Jupiter's Great Red Spot shrinks, joined by massive white storm

Jupiter in August.
Jupiter in August. Photo credit: NASA

An enormous new storm has appeared on Jupiter, wider than the gas giant's infamous Great Red Spot.

The bright white plume appeared on August 18, astronomers say, and they've managed to get a crisp picture of it using the Hubble Space Telescope. 

The new storm, which appears in two distinct parts, is travelling around the planet at 560km/h.

"Trailing behind the plume are small, rounded features with complex 'red, white, and blue' colors in Hubble’s ultraviolet, visible, and near-infrared light image," NASA said in a statement, adding that the huge storm could be a new permanent feature.

"Such discrete features typically dissipate on Jupiter, leaving behind only changes in cloud colors and wind speeds, but a similar storm on Saturn led to a long-lasting vortex... This storm may last longer on Jupiter than most storms."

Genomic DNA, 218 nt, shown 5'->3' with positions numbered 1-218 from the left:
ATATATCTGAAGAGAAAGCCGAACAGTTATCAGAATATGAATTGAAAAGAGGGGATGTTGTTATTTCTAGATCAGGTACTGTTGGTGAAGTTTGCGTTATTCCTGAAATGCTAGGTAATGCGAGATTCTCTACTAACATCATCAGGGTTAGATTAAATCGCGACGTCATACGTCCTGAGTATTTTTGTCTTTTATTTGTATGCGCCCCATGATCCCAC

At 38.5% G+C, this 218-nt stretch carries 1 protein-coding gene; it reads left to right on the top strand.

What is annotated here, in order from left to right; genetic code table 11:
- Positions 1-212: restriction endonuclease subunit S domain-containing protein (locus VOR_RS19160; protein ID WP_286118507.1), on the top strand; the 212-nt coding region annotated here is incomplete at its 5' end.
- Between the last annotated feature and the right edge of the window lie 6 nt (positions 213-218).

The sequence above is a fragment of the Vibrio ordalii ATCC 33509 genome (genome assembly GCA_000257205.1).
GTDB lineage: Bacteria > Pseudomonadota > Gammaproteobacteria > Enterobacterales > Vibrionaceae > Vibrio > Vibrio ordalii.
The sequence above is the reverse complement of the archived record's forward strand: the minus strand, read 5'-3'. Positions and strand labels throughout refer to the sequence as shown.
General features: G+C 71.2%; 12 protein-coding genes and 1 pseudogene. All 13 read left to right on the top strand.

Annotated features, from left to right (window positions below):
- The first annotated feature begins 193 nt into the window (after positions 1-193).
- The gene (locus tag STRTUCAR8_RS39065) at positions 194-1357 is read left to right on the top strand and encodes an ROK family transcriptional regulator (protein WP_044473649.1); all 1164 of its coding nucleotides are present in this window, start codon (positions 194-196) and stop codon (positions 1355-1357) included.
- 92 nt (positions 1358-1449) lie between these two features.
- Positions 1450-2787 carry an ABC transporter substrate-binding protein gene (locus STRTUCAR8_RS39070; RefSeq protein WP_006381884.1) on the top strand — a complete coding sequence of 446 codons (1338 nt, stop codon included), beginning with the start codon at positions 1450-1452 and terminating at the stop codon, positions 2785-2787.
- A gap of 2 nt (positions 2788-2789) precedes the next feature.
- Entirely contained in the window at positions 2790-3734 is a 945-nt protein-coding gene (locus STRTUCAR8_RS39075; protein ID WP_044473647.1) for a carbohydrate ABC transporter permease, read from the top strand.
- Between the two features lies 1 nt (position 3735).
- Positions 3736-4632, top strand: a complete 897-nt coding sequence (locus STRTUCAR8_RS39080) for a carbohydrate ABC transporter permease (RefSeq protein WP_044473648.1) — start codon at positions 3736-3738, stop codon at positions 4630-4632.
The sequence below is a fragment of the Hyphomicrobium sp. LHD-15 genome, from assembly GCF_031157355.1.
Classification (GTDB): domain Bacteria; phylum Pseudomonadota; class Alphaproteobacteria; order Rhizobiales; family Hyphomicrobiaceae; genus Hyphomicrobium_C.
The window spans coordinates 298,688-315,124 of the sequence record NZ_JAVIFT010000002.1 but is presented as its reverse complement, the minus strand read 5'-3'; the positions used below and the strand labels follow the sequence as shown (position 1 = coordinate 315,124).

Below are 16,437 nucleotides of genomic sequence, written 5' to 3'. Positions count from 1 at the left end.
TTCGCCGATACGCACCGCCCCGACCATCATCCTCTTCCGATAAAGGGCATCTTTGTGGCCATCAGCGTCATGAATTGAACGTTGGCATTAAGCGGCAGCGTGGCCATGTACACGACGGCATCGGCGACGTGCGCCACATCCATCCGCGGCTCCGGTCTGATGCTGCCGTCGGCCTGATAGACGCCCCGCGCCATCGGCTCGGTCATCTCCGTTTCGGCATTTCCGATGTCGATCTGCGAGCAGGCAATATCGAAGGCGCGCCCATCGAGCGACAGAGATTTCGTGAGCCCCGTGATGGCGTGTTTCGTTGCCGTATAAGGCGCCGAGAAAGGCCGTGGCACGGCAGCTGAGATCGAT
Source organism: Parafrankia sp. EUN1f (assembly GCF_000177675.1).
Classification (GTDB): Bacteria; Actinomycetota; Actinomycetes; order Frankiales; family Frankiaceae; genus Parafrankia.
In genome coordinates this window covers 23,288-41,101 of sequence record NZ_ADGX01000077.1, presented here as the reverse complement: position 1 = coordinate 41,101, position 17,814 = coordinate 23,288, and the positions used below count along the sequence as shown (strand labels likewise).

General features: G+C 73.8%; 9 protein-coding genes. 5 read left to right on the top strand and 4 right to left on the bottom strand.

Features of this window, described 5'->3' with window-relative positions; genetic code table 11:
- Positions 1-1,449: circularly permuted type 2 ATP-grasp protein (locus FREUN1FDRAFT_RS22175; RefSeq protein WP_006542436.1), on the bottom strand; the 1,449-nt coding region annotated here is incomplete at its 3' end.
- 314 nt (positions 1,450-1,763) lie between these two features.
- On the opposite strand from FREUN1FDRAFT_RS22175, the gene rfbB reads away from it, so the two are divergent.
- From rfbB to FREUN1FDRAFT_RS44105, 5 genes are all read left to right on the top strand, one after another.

Jupiter's new storm.
Jupiter's new storm. Photo credit: NASA

Meanwhile, the Great Red Spot has shrunk. Once big enough to hold three Earths, the latest imagery from NASA shows it only has room for one.

"Hubble shows that the Great Red Spot, rolling counterclockwise in the planet’s southern hemisphere, is plowing into the clouds ahead of it, forming a cascade of white and beige ribbons," NASA said.

"The Great Red Spot is currently an exceptionally rich red color, with its core and outermost band appearing deeper red."

It's been shrinking for at least a century now.

Left of Jupiter the icy moon Europa can be seen.

Both were about 653 million kilometres from Earth when they were snapped by Hubble, which orbits Earth.